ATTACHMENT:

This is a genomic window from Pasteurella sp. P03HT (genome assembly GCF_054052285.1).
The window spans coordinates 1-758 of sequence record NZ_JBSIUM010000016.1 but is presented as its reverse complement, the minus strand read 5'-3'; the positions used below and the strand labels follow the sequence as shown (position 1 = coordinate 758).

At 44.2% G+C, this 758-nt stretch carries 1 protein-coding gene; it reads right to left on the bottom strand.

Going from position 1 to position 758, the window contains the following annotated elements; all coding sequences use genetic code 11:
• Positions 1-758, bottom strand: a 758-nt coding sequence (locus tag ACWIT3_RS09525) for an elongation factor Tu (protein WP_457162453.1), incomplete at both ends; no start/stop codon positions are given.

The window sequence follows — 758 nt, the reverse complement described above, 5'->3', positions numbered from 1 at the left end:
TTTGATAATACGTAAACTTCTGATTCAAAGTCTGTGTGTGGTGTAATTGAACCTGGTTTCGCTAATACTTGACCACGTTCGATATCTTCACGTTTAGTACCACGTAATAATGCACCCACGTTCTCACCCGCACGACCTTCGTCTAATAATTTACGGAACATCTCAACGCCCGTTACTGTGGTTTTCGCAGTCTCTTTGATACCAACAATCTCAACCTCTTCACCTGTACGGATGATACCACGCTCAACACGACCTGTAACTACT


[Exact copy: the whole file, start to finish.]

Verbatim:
This is a genomic window from Pasteurella sp. P03HT (genome assembly GCF_054052285.1).
The window spans coordinates 1-758 of sequence record NZ_JBSIUM010000016.1 but is presented as its reverse complement, the minus strand read 5'-3'; the positions used below and the strand labels follow the sequence as shown (position 1 = coordinate 758).

At 44.2% G+C, this 758-nt stretch carries 1 protein-coding gene; it reads right to left on the bottom strand.

Going from position 1 to position 758, the window contains the following annotated elements; all coding sequences use genetic code 11:
• Positions 1-758, bottom strand: a 758-nt coding sequence (locus tag ACWIT3_RS09525) for an elongation factor Tu (protein WP_457162453.1), incomplete at both ends; no start/stop codon positions are given.

The window sequence follows — 758 nt, the reverse complement described above, 5'->3', positions numbered from 1 at the left end:
TTTGATAATACGTAAACTTCTGATTCAAAGTCTGTGTGTGGTGTAATTGAACCTGGTTTCGCTAATACTTGACCACGTTCGATATCTTCACGTTTAGTACCACGTAATAATGCACCCACGTTCTCACCCGCACGACCTTCGTCTAATAATTTACGGAACATCTCAACGCCCGTTACTGTGGTTTTCGCAGTCTCTTTGATACCAACAATCTCAACCTCTTCACCTGTACGGATGATACCACGCTCAACACGACCTGTAACTACT